Self Management

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Self-management is when someone with a condition or disease takes an active role to help manage their own illness. It includes things such as making healthy lifestyle choices and informed decisions about treatment and actively monitoring and managing symptoms.

Here we have a number of practical tips that may prevent seizures and help take control of your life.

Learn About Your Condition

Try to find out as much as you can about your type of epilepsy so you can understand and learn how to manage it.

  • Knowledge can reduce anxiety and concerns by helping you understand epilepsy and feel more in control.
  • You will be able to take a more active role asking questions and discussing treatment options with your doctor.
  • A greater understanding of your condition can help you to identify your own seizure triggers or seizure patterns, which helps you to recognise and possibly avoid what may set off your seizures.
  • The correct information can dispel myths and make you feel more comfortable talking about epilepsy to others.
  • By educating yourself, you can educate others.

Take Medications as Prescribed

Medications don’t cure epilepsy, but they can control seizures.

Taking your medication as prescribed is essential to moving towards gaining seizure control. If you have difficulty remembering to take medication:

  • Make it part of a daily routine such as taking them at meal times.
  • Set your phone, watch or some type of alarm as a reminder.
  • Use a pillbox.
  • Place the medications in a visible position as a reminder.
  • Use a chart or calendar and tick when the dose is taken.
  • Ask someone in the household to remind you.

Check Before Taking Other Medications or Supplements

Other medications, including over-the-counter medications, may react with antiepileptic medications – either increasing the risk of seizures or toxic side effects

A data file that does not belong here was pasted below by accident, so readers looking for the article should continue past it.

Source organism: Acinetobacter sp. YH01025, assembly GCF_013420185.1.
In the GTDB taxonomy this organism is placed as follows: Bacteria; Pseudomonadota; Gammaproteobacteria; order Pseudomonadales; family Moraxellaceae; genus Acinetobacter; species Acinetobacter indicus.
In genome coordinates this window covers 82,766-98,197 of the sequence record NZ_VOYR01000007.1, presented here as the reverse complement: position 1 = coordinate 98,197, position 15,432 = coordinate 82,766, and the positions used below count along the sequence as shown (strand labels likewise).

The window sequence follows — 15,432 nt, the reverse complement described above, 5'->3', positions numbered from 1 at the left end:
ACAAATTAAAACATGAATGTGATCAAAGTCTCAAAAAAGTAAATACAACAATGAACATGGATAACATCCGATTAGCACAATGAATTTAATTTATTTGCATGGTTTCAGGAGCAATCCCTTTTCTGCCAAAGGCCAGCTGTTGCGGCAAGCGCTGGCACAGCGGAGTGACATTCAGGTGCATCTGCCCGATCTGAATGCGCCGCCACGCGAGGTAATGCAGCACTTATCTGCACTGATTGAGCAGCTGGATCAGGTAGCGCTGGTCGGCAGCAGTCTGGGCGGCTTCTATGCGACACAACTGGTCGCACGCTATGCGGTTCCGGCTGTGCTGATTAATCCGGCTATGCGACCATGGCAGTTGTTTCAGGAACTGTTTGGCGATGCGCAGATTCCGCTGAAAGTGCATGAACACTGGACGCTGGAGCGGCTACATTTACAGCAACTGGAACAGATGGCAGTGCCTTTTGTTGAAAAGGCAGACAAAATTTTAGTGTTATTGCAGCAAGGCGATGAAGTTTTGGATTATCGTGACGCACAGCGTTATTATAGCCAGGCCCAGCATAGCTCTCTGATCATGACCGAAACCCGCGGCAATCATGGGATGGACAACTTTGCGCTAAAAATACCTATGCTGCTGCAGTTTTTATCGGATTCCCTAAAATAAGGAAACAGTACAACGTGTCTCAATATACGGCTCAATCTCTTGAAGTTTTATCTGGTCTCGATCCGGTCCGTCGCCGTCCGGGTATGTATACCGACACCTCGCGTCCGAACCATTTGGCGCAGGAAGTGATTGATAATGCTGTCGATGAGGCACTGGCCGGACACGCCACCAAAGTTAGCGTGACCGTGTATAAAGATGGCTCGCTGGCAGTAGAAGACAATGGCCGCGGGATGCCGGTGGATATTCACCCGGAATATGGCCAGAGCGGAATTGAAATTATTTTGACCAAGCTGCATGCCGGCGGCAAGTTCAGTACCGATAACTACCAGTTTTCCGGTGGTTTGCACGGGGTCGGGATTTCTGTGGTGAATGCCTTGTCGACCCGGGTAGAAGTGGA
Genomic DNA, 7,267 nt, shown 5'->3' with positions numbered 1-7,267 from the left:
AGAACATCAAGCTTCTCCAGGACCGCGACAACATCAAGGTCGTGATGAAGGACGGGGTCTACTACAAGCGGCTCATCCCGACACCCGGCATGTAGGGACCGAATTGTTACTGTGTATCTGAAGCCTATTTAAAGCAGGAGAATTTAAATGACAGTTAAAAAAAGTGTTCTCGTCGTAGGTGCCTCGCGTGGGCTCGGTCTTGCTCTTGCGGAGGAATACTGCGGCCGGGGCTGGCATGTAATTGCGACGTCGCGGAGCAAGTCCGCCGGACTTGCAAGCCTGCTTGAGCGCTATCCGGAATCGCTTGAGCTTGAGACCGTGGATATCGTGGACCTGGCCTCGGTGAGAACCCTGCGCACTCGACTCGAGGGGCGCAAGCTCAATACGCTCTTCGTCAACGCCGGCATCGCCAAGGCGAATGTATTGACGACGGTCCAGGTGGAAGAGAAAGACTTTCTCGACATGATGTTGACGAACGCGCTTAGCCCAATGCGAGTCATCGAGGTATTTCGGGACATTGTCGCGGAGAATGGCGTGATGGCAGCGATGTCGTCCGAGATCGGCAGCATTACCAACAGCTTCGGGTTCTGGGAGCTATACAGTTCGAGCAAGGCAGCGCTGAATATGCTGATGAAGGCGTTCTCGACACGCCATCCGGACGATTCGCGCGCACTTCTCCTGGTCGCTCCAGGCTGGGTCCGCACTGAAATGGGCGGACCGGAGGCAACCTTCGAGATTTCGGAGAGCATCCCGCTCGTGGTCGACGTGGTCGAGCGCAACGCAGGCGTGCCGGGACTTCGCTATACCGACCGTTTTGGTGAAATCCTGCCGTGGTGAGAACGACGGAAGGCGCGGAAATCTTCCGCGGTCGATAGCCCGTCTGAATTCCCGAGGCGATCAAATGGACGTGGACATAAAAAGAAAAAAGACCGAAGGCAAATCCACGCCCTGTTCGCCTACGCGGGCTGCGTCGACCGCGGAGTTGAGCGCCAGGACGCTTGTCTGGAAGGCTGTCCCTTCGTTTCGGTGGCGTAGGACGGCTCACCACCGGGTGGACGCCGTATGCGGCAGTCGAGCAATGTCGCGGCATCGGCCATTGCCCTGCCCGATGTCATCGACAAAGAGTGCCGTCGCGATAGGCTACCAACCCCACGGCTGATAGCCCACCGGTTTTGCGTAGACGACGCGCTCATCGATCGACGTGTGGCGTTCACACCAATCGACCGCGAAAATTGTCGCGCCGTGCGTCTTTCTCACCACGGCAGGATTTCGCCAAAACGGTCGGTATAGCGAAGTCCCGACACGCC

Many people believe that alternative or complementary therapies, such as herbal remedies, are safe because they are derived from natural sources, but this isn’t always true. Just like medications, these therapies have effects and side effects.

Speak to the doctor before starting any complementary therapies; herbal medicines, homoeopathic substances and supplements especially ones such as Gingko Biloba, St Johns Wort and Evening Primrose Oil. These may affect seizure control for some people.

Read more about using complementary therapies for people with epilepsy.

Brands and Generic Medications

There are many different brands and generic epilepsy medications on the market and your pharmacist may offer you an alternative to the one you usually take.

Do not change brands until you have spoken with your doctor. Although there are only slight variations between some brands, this may affect your seizure control or side effects.

Read about Switching Brands

Be Aware of Seizure Triggers

Identifying seizure triggers and learning how to avoid them is important for seizure control. Avoiding seizure triggers can be very difficult at times. Weigh up the risks and look at the quality of life issues. Don’t restrict your life to having no enjoyment.

Common reported seizure triggers include missed medications, sleep deprivation and stress.

More individual seizure triggers can also include:

  • Physical fatigue or exhaustion
  • Emotional upsets, over-excitement
  • Illness
  • Hormonal changes in females
  • Low blood sugar
  • Heat or weather changes
  • Alcohol and drug use
  • Flashing lights and geometric patterns

Keeping a seizure diary may be helpful in identifying your seizure triggers.

Be aware that vomiting and diarrhoea can also cause seizures because medications may not be absorbed properly and fluid and electrolyte imbalances can occur due to dehydration.

Most people with epilepsy agree that taking their medication regularly and simply being careful with their lifestyle lessens the chances of having a seizure.

Make any necessary lifestyle changes as discussed previously.

Keep a seizure diary

Seizure diaries can help to identify seizure triggers, and provide a good picture of seizure patterns. Your seizure diary needs to include:

  • Date and time of seizures
  • If you were asleep or awake
  • Description or type of seizure
  • What happened before, during and after the seizure, if known
  • Medication taken and missed that day, including medication for other conditions
  • Any possible events or circumstances that may have triggered the seizure
  • General health and energy level leading up to the seizures
  • Menstrual cycle for women

To use our online seizure diary click here.

Self-management is now encouraged in many areas of healthcare, and with ready access to so much information people are now more likely to be involved in their own health decisions.

For more information:

This Way Up – a free online course to manage stress

Book: Complementary and Alternative Therapies for Epilepsy.

Self Management Programs Australia

Some health funds may offer programs as well. Click here to see examples.